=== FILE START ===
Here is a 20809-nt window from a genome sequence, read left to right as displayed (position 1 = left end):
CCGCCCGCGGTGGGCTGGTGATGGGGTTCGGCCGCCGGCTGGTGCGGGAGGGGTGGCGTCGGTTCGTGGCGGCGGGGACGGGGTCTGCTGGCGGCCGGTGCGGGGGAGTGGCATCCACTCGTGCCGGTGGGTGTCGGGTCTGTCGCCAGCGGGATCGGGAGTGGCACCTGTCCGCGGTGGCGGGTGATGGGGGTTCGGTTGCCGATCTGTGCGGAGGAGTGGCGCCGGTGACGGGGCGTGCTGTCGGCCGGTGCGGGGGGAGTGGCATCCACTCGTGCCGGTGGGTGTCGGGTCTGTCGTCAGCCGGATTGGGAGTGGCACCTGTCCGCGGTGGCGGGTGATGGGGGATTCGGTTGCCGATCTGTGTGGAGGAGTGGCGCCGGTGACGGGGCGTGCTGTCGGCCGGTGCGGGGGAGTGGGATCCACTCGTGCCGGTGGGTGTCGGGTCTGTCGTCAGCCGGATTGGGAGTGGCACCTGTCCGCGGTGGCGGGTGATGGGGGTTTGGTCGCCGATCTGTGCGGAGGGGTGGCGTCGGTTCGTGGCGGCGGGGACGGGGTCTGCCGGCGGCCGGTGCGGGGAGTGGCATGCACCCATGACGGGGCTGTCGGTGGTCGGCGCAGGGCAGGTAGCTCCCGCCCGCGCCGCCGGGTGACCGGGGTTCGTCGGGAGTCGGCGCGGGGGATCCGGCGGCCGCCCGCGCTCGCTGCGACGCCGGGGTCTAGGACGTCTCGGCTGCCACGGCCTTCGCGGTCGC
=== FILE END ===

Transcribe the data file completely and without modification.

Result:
Here is a 20809-nt window from a genome sequence, read left to right as displayed (position 1 = left end):
CCGCCCGCGGTGGGCTGGTGATGGGGTTCGGCCGCCGGCTGGTGCGGGAGGGGTGGCGTCGGTTCGTGGCGGCGGGGACGGGGTCTGCTGGCGGCCGGTGCGGGGGAGTGGCATCCACTCGTGCCGGTGGGTGTCGGGTCTGTCGCCAGCGGGATCGGGAGTGGCACCTGTCCGCGGTGGCGGGTGATGGGGGTTCGGTTGCCGATCTGTGCGGAGGAGTGGCGCCGGTGACGGGGCGTGCTGTCGGCCGGTGCGGGGGGAGTGGCATCCACTCGTGCCGGTGGGTGTCGGGTCTGTCGTCAGCCGGATTGGGAGTGGCACCTGTCCGCGGTGGCGGGTGATGGGGGATTCGGTTGCCGATCTGTGTGGAGGAGTGGCGCCGGTGACGGGGCGTGCTGTCGGCCGGTGCGGGGGAGTGGGATCCACTCGTGCCGGTGGGTGTCGGGTCTGTCGTCAGCCGGATTGGGAGTGGCACCTGTCCGCGGTGGCGGGTGATGGGGGTTTGGTCGCCGATCTGTGCGGAGGGGTGGCGTCGGTTCGTGGCGGCGGGGACGGGGTCTGCCGGCGGCCGGTGCGGGGAGTGGCATGCACCCATGACGGGGCTGTCGGTGGTCGGCGCAGGGCAGGTAGCTCCCGCCCGCGCCGCCGGGTGACCGGGGTTCGTCGGGAGTCGGCGCGGGGGATCCGGCGGCCGCCCGCGCTCGCTGCGACGCCGGGGTCTAGGACGTCTCGGCTGCCACGGCCTTCGCGGTCGC